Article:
Nicole Schneider to Succeed Elizabeth Stampe as Director of Walk SF
Walk SF’s new executive director is Nicole Schneider, who will take the reins of San Francisco’s pedestrian advocacy organization starting September 23. Schneider will fill the shoes of Elizabeth Stampe, who has left the position to take a maternity leave but promises to return to Walk SF in another capacity.
Schneider, who has an extensive background in urban planning and advocacy working to improve public health, said she’s excited to take on the position. “I’m interested in creating environments, using policies and implementation strategies, and engaging communities to make San Francisco a more equitable place for people not only to walk, but to live,” she told Streetsblog.
Schneider hails originally from Long Island, New York, and has lived in California for 12 years, first in downtown Los Angeles while studying at the University of Southern California, then moving to the Bay Area six years ago to study at UC Berkeley. Walk SF provided an overview of her background in its member newsletter last week:
Nicole comes to Walk San Francisco with a background in active transportation, urban planning, and public health. As an independent consultant, Nicole helped develop climate change adaptation plans for the San Francisco Department of Public Health’s Program on Health, Equity and Sustainability, and provided bicycle and pedestrian planning services to the Alameda County Transportation Commission, where she worked with cities to implement complete streets strategies.
Prior to starting her own consulting business, Nicole worked at Prevention Institute, where she trained community groups across the U.S. in policy and media advocacy strategies to create healthy, equitable places.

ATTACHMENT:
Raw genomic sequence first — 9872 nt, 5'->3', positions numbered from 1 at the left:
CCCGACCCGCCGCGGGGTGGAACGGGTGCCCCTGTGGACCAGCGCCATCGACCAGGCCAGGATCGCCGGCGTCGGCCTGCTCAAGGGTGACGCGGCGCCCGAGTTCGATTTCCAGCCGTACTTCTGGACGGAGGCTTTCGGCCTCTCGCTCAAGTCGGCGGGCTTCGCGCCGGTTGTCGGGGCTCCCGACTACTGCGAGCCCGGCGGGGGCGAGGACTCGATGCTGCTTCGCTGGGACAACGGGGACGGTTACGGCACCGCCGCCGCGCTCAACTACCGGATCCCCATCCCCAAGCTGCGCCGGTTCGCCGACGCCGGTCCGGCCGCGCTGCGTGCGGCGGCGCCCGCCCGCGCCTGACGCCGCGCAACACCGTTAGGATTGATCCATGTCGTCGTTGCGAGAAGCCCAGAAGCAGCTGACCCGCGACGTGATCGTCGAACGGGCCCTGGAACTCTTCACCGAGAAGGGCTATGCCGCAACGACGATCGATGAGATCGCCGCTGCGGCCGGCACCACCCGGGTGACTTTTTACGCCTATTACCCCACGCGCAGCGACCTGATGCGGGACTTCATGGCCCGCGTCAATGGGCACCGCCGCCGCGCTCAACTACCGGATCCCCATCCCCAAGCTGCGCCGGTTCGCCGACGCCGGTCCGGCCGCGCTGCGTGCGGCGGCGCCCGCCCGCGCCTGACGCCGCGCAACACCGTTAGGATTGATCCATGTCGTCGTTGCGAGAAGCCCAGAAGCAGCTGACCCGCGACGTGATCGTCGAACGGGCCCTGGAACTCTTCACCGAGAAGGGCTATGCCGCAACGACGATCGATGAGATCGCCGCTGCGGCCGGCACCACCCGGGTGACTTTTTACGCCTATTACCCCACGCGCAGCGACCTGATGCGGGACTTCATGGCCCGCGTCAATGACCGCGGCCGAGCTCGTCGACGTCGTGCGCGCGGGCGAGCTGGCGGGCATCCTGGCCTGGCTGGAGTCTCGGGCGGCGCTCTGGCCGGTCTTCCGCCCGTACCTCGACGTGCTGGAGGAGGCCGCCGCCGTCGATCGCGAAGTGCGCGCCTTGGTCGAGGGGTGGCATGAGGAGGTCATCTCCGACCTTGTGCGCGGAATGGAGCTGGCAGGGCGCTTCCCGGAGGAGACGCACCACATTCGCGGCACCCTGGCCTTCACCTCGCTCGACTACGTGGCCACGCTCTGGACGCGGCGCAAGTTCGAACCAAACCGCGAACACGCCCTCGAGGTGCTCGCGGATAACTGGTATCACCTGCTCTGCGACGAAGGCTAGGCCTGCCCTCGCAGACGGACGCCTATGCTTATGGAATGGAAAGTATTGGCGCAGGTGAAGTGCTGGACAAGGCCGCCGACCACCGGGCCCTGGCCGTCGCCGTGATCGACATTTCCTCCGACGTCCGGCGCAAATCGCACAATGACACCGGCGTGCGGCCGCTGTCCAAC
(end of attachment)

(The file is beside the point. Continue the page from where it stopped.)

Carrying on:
Nicole earned a Masters of Public Health and Masters of City Planning from UC Berkeley.
At a meeting in July, the Board of Supervisors commended Stampe for her three-year tenure in leading Walk SF and her legacy of elevating pedestrian safety issues in the political landscape and successfully advocating for measures like the implementation of 15 mph school zones, the first program of its kind in the state. The board also commended the work of Manish Champsee, who also leaves his ten-year volunteer career at the organization, during which he served as Walk SF board president.
At the board meeting, Stampe and Champsee were praised by Supervisors Scott Wiener, David Campos, David Chiu, John Avalos, Norman Yee, Jane Kim, and Eric Mar.
“What I really respect about you, Elizabeth,” Wiener told Stampe, “is that in addition to being a tenacious advocate for pedestrian safety, you really understand that you can’t just view any mode of transportation in a vacuum, that for pedestrians to be safe, to have great streets to walk on, you really have to have great public transportation, you also have to have a bikeable city, safety for vehicle travel. I’ve seen time and time again that you’ve been willing to get involved in all sorts of different transit issues … that support pedestrian safety, and I think that broad thinking about transportation is critical.”
Chiu said Stampe has been “strong, passionate, and yet also sophisticated in understanding the challenges that our bureaucracies face and that we face from a public policy standpoint.” Supervisors Avalos and Campos both said Stampe and Champsee have made them “better policymakers.”
“I think it’s fair to say you have both literally saved people’s lives because of the work you do,” said Campos.
Stampe, who plans to start raising her family in San Francisco soon, said, “I do intend to be walking quite a lot, probably with a stroller.” When Stampe began the campaign for 15 mph school zones, Champsee joked, “We didn’t know that she had an ulterior motive.”
Champsee and Stampe thanked the supervisors for the swell in support for pedestrian safety they’ve seen on the board in recent years. “When I first got involved with Walk SF,” said Champsee, “People would always ask me, ‘What’s motivating you to do this?’ And I would always say that walking is something that everybody does, but nobody cares about.”
“While I can still say that walking is something everybody does, I certainly cannot say it’s something that nobody cares about.”